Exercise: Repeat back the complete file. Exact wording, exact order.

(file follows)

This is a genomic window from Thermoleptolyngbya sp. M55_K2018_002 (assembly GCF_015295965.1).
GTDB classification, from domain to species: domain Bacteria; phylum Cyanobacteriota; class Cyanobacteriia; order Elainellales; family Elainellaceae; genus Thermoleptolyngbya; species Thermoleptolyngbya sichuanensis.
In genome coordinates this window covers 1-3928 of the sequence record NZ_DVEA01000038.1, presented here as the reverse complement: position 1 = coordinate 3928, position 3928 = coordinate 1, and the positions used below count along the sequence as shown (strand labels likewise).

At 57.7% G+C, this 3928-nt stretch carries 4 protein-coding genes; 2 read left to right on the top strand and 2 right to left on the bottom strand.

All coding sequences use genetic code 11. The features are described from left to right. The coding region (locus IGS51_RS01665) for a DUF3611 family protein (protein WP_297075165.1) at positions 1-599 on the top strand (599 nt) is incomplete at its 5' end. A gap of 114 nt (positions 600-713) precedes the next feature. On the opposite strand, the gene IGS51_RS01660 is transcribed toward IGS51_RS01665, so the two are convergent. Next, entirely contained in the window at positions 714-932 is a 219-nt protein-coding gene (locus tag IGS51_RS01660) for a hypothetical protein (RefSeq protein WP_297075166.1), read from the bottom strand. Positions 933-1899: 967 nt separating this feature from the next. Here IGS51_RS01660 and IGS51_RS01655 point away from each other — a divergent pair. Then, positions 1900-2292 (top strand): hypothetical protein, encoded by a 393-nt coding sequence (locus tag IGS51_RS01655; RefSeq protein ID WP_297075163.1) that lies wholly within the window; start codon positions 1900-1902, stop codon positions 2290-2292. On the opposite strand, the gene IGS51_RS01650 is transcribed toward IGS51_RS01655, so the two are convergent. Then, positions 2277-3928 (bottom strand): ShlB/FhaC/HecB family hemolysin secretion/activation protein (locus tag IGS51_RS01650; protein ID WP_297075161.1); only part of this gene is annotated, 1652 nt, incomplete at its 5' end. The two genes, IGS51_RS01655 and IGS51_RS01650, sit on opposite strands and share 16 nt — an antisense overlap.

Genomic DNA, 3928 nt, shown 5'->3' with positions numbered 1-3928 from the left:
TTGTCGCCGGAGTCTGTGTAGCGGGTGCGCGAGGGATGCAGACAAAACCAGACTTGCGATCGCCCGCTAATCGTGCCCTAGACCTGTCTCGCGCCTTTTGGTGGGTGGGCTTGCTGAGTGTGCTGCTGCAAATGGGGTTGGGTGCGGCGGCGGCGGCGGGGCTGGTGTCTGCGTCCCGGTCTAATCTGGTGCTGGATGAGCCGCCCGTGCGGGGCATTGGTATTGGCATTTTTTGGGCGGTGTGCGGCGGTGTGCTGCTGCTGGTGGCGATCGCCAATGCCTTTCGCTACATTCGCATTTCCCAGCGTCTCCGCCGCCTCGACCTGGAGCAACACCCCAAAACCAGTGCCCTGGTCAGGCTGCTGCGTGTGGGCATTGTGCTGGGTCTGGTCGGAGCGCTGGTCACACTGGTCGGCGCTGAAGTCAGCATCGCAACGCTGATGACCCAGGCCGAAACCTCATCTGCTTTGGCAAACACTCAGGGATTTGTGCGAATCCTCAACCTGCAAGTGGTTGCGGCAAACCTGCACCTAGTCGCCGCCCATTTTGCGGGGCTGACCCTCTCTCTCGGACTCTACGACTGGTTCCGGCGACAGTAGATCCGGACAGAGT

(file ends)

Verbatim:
This is a genomic window from Thermoleptolyngbya sp. M55_K2018_002 (assembly GCF_015295965.1).
GTDB classification, from domain to species: domain Bacteria; phylum Cyanobacteriota; class Cyanobacteriia; order Elainellales; family Elainellaceae; genus Thermoleptolyngbya; species Thermoleptolyngbya sichuanensis.
In genome coordinates this window covers 1-3928 of the sequence record NZ_DVEA01000038.1, presented here as the reverse complement: position 1 = coordinate 3928, position 3928 = coordinate 1, and the positions used below count along the sequence as shown (strand labels likewise).

At 57.7% G+C, this 3928-nt stretch carries 4 protein-coding genes; 2 read left to right on the top strand and 2 right to left on the bottom strand.

All coding sequences use genetic code 11. The features are described from left to right. The coding region (locus IGS51_RS01665) for a DUF3611 family protein (protein WP_297075165.1) at positions 1-599 on the top strand (599 nt) is incomplete at its 5' end. A gap of 114 nt (positions 600-713) precedes the next feature. On the opposite strand, the gene IGS51_RS01660 is transcribed toward IGS51_RS01665, so the two are convergent. Next, entirely contained in the window at positions 714-932 is a 219-nt protein-coding gene (locus tag IGS51_RS01660) for a hypothetical protein (RefSeq protein WP_297075166.1), read from the bottom strand. Positions 933-1899: 967 nt separating this feature from the next. Here IGS51_RS01660 and IGS51_RS01655 point away from each other — a divergent pair. Then, positions 1900-2292 (top strand): hypothetical protein, encoded by a 393-nt coding sequence (locus tag IGS51_RS01655; RefSeq protein ID WP_297075163.1) that lies wholly within the window; start codon positions 1900-1902, stop codon positions 2290-2292. On the opposite strand, the gene IGS51_RS01650 is transcribed toward IGS51_RS01655, so the two are convergent. Then, positions 2277-3928 (bottom strand): ShlB/FhaC/HecB family hemolysin secretion/activation protein (locus tag IGS51_RS01650; protein ID WP_297075161.1); only part of this gene is annotated, 1652 nt, incomplete at its 5' end. The two genes, IGS51_RS01655 and IGS51_RS01650, sit on opposite strands and share 16 nt — an antisense overlap.

Genomic DNA, 3928 nt, shown 5'->3' with positions numbered 1-3928 from the left:
TTGTCGCCGGAGTCTGTGTAGCGGGTGCGCGAGGGATGCAGACAAAACCAGACTTGCGATCGCCCGCTAATCGTGCCCTAGACCTGTCTCGCGCCTTTTGGTGGGTGGGCTTGCTGAGTGTGCTGCTGCAAATGGGGTTGGGTGCGGCGGCGGCGGCGGGGCTGGTGTCTGCGTCCCGGTCTAATCTGGTGCTGGATGAGCCGCCCGTGCGGGGCATTGGTATTGGCATTTTTTGGGCGGTGTGCGGCGGTGTGCTGCTGCTGGTGGCGATCGCCAATGCCTTTCGCTACATTCGCATTTCCCAGCGTCTCCGCCGCCTCGACCTGGAGCAACACCCCAAAACCAGTGCCCTGGTCAGGCTGCTGCGTGTGGGCATTGTGCTGGGTCTGGTCGGAGCGCTGGTCACACTGGTCGGCGCTGAAGTCAGCATCGCAACGCTGATGACCCAGGCCGAAACCTCATCTGCTTTGGCAAACACTCAGGGATTTGTGCGAATCCTCAACCTGCAAGTGGTTGCGGCAAACCTGCACCTAGTCGCCGCCCATTTTGCGGGGCTGACCCTCTCTCTCGGACTCTACGACTGGTTCCGGCGACAGTAGATCCGGACAGAGT